The 7 Habits of Highly Effective Teens

Author(s): 
Sean Covey
Copyright: 
1998
Publisher: 
Simon & Schuster
Binding: 
Softcover
Number of pages: 
267 pages
Grade / Age level: 
Review: 

We sometimes think of teenagers as immature, selfish and lacking in objectivity. Sean Covey believes they can learn to be otherwise. Using humorous story lines and a heavy sprinkling of anecdotes Covey has set forth a series of steps leading teens toward a more mature and compassionate view of life. While this is a secular book, it is written from a Christian perspective and "the Golden Rule" underlies most of the content.

The 267 pages are divided into twelve chapters covering the seven habits that "effective" teens display. The author doesn't go into detail regarding what "effective" means, but the reader understands it to be embracing life and living it in a positive, productive and compassionate manner. The seven habits include: being proactive (making a choice to respond positively rather then react negatively), beginning with the end in mind, putting first things first, thinking win-win, seek first to understand, then to be understood, synergize (teamwork), sharpen the saw (taking care of your mind, body, heart and soul. Each chapter begins with a brief introduction of the habit written in a style which grabs the reader. Many anecdotes and examples are then provided showing the effects of the habit in the real world. Finally the author provides a series of exercise to help the teen focus on developing that habit. The exercises are clever and would be effective if the teen carried them out.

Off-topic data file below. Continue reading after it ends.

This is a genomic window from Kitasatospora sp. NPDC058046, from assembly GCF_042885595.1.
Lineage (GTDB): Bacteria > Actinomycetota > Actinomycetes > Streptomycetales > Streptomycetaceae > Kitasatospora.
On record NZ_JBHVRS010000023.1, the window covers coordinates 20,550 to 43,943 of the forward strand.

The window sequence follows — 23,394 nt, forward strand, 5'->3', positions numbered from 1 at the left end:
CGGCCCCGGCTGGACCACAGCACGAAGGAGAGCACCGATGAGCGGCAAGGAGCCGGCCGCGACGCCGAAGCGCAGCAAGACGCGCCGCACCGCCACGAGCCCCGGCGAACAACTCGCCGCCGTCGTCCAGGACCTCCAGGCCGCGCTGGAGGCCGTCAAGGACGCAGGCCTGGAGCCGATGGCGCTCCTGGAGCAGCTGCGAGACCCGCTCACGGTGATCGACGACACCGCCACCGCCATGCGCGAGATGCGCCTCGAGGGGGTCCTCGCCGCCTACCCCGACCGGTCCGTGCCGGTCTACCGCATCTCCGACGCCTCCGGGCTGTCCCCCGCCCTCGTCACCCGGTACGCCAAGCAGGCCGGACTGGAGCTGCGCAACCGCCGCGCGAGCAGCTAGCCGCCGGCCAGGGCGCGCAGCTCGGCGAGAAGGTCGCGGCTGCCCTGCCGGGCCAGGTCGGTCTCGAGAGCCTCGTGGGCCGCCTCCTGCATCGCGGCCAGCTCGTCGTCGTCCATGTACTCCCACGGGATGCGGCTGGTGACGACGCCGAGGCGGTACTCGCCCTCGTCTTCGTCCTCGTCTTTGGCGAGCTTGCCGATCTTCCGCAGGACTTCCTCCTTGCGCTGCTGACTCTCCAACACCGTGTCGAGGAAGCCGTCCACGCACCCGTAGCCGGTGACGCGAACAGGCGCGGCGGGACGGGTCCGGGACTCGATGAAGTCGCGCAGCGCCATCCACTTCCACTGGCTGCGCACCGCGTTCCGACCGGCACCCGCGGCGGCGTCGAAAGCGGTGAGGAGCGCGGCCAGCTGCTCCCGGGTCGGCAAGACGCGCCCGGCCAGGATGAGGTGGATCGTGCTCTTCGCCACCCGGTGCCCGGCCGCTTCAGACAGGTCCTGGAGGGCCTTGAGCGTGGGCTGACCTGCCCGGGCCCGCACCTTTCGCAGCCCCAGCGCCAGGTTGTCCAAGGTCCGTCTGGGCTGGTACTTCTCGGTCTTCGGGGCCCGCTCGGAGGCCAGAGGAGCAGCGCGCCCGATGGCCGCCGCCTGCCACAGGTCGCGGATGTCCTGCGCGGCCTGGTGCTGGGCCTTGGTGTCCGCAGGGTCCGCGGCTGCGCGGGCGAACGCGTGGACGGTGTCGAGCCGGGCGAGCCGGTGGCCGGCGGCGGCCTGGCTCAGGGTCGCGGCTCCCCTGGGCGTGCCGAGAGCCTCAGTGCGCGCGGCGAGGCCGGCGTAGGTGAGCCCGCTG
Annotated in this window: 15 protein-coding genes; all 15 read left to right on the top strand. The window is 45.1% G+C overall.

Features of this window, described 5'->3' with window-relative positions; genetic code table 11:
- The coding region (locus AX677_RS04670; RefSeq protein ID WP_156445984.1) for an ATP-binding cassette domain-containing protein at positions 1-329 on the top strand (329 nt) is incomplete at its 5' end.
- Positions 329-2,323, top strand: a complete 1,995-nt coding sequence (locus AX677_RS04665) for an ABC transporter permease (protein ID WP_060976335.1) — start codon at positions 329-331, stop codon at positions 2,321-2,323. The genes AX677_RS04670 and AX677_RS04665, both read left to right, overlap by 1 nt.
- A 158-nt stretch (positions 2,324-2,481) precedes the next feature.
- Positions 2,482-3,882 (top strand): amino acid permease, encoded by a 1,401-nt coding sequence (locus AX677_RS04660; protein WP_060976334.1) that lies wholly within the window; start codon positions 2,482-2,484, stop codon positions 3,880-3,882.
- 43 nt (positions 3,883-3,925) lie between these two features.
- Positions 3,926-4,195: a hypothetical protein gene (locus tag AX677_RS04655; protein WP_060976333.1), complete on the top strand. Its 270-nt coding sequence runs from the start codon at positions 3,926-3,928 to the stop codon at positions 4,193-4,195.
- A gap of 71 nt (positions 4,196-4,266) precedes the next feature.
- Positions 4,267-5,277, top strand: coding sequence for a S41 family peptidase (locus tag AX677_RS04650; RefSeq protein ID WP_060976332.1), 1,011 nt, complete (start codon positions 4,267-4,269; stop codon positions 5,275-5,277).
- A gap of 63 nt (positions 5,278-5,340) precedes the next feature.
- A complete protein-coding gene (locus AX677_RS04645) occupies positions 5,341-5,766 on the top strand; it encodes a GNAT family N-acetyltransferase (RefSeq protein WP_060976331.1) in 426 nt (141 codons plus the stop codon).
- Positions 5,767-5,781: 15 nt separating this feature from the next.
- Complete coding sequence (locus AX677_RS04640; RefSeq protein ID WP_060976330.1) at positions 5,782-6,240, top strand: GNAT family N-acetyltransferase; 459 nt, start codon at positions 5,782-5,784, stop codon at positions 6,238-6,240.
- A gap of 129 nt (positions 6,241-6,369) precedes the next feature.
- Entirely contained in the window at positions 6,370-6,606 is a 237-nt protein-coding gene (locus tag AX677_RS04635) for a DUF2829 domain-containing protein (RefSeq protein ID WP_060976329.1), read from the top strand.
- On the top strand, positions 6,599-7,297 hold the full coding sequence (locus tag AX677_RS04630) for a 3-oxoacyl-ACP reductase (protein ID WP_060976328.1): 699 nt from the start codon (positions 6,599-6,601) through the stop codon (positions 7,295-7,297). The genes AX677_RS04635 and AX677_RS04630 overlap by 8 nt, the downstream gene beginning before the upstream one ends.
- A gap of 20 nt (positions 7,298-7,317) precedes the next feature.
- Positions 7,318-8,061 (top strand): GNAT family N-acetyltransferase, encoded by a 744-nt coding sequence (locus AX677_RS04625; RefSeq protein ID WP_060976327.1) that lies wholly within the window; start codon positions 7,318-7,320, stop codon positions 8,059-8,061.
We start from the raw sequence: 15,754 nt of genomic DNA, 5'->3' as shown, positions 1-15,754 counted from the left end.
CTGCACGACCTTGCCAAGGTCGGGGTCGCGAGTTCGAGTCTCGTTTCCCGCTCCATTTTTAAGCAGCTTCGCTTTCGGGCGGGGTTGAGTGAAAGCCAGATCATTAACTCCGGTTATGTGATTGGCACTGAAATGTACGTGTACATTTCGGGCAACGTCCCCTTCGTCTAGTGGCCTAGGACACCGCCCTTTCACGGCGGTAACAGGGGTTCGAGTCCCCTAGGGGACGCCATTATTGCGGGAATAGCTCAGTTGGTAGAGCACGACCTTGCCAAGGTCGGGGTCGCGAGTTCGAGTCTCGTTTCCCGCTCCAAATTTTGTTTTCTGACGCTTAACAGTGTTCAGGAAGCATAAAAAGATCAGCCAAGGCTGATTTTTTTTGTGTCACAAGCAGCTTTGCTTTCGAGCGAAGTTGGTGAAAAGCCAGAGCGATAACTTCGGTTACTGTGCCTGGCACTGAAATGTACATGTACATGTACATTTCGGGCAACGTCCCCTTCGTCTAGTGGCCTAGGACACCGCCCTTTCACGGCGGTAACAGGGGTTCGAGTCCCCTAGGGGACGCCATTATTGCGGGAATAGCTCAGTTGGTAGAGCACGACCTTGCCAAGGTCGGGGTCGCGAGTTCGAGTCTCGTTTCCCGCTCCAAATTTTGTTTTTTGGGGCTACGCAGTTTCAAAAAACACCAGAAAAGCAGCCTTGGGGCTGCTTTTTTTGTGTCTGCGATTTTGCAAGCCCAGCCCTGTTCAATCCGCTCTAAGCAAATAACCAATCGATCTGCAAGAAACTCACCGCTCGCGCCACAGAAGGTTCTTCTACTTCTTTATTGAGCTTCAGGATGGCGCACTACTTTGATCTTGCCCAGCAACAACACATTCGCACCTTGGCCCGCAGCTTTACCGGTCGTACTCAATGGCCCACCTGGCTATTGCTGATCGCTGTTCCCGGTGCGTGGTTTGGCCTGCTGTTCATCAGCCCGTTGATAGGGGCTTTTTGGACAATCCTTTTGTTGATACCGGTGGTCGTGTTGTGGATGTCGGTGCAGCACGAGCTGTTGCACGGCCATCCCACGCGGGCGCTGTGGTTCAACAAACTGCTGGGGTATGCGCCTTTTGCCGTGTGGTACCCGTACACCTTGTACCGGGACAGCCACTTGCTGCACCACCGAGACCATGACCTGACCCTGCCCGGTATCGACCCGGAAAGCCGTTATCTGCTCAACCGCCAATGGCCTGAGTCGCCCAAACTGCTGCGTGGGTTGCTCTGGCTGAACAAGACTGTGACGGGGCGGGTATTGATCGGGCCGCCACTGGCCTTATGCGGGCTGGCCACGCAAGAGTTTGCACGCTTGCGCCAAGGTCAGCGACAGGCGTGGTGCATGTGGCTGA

This is an excellent book and one which I'll happily pass on to my children with a few pages removed. The author does an outstanding job of explaining how self actions effect mood, performance and one's environment. He encourages teens to be competitive with themselves and avoid comparison. He challenges them to develop internal control that will allow them to act rather then react to life. While Covey doesn't suggest that the internal control should be God centered, he presents the material in such a way that a religious teen would naturally understand that God would be at the center of self discipline.

Parents should be aware of a few comments in the book that deal with sensitive issues. One brief anecdote concerns a girl who was sexually abused as a child, and a few times slang is used for obscene gestures. Page 78 covers the topic "What about Sex" and the section "Caring For Your Heart" beginning on page 228 discusses "Sex and Relationships" and includes a 50 item listing titled "You're not ready to have sex if...." The list would be good for a secular teen but would not be suitable for Catholic children. These pages are easily removed from the book. The section "Caring For Your Soul" is general in nature and not in opposition to any Catholic teaching or practice.

In order for the book to be fully appreciated, teens reading it should have experience in social situations outside the home. Many of the anecdotes take place at school but would be understood by teens who have been in any type of group situation. This book is best suited for children 14 years and older. Older Catholic teens would benefit from reading How To Live Nobly and Well (reviewed above) by Edward Garesche, S.J. which touches on similar subjects from a Catholic perspective.

Reviewed by: 
Andrea Chen